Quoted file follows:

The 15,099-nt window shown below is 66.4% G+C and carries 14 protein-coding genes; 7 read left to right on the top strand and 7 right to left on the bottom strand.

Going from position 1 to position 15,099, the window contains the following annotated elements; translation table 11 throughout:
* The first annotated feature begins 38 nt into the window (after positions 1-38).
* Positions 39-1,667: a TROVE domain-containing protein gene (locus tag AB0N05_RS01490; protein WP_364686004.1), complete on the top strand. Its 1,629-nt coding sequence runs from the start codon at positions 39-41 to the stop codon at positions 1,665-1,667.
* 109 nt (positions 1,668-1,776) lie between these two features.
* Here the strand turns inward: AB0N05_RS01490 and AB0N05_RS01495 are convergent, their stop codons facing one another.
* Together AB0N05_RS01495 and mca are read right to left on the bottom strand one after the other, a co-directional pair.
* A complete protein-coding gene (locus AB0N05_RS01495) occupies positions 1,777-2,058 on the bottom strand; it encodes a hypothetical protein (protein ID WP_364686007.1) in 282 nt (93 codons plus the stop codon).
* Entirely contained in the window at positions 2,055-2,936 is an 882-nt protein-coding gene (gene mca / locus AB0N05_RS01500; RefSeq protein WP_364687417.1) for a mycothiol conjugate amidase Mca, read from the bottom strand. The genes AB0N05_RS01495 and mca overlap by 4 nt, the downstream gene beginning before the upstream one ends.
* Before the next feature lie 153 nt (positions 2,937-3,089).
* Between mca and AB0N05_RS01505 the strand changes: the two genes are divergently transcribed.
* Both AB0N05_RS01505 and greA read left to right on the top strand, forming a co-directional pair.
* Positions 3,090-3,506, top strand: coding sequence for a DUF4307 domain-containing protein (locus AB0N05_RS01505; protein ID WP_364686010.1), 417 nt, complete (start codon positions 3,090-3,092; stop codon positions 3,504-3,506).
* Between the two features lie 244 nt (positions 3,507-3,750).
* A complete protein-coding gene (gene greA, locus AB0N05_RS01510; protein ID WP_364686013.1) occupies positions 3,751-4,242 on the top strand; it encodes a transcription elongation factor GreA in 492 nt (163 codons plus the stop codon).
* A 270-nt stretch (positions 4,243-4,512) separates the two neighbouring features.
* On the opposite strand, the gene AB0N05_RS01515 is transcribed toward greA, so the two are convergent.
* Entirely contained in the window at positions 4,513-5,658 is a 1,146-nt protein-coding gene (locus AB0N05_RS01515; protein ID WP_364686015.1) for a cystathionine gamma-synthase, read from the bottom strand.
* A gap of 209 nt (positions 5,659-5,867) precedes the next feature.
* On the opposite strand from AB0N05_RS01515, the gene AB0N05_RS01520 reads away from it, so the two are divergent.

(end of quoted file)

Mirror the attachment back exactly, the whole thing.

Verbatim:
The 15,099-nt window shown below is 66.4% G+C and carries 14 protein-coding genes; 7 read left to right on the top strand and 7 right to left on the bottom strand.

Going from position 1 to position 15,099, the window contains the following annotated elements; translation table 11 throughout:
* The first annotated feature begins 38 nt into the window (after positions 1-38).
* Positions 39-1,667: a TROVE domain-containing protein gene (locus tag AB0N05_RS01490; protein WP_364686004.1), complete on the top strand. Its 1,629-nt coding sequence runs from the start codon at positions 39-41 to the stop codon at positions 1,665-1,667.
* 109 nt (positions 1,668-1,776) lie between these two features.
* Here the strand turns inward: AB0N05_RS01490 and AB0N05_RS01495 are convergent, their stop codons facing one another.
* Together AB0N05_RS01495 and mca are read right to left on the bottom strand one after the other, a co-directional pair.
* A complete protein-coding gene (locus AB0N05_RS01495) occupies positions 1,777-2,058 on the bottom strand; it encodes a hypothetical protein (protein ID WP_364686007.1) in 282 nt (93 codons plus the stop codon).
* Entirely contained in the window at positions 2,055-2,936 is an 882-nt protein-coding gene (gene mca / locus AB0N05_RS01500; RefSeq protein WP_364687417.1) for a mycothiol conjugate amidase Mca, read from the bottom strand. The genes AB0N05_RS01495 and mca overlap by 4 nt, the downstream gene beginning before the upstream one ends.
* Before the next feature lie 153 nt (positions 2,937-3,089).
* Between mca and AB0N05_RS01505 the strand changes: the two genes are divergently transcribed.
* Both AB0N05_RS01505 and greA read left to right on the top strand, forming a co-directional pair.
* Positions 3,090-3,506, top strand: coding sequence for a DUF4307 domain-containing protein (locus AB0N05_RS01505; protein ID WP_364686010.1), 417 nt, complete (start codon positions 3,090-3,092; stop codon positions 3,504-3,506).
* Between the two features lie 244 nt (positions 3,507-3,750).
* A complete protein-coding gene (gene greA, locus AB0N05_RS01510; protein ID WP_364686013.1) occupies positions 3,751-4,242 on the top strand; it encodes a transcription elongation factor GreA in 492 nt (163 codons plus the stop codon).
* A 270-nt stretch (positions 4,243-4,512) separates the two neighbouring features.
* On the opposite strand, the gene AB0N05_RS01515 is transcribed toward greA, so the two are convergent.
* Entirely contained in the window at positions 4,513-5,658 is a 1,146-nt protein-coding gene (locus AB0N05_RS01515; protein ID WP_364686015.1) for a cystathionine gamma-synthase, read from the bottom strand.
* A gap of 209 nt (positions 5,659-5,867) precedes the next feature.
* On the opposite strand from AB0N05_RS01515, the gene AB0N05_RS01520 reads away from it, so the two are divergent.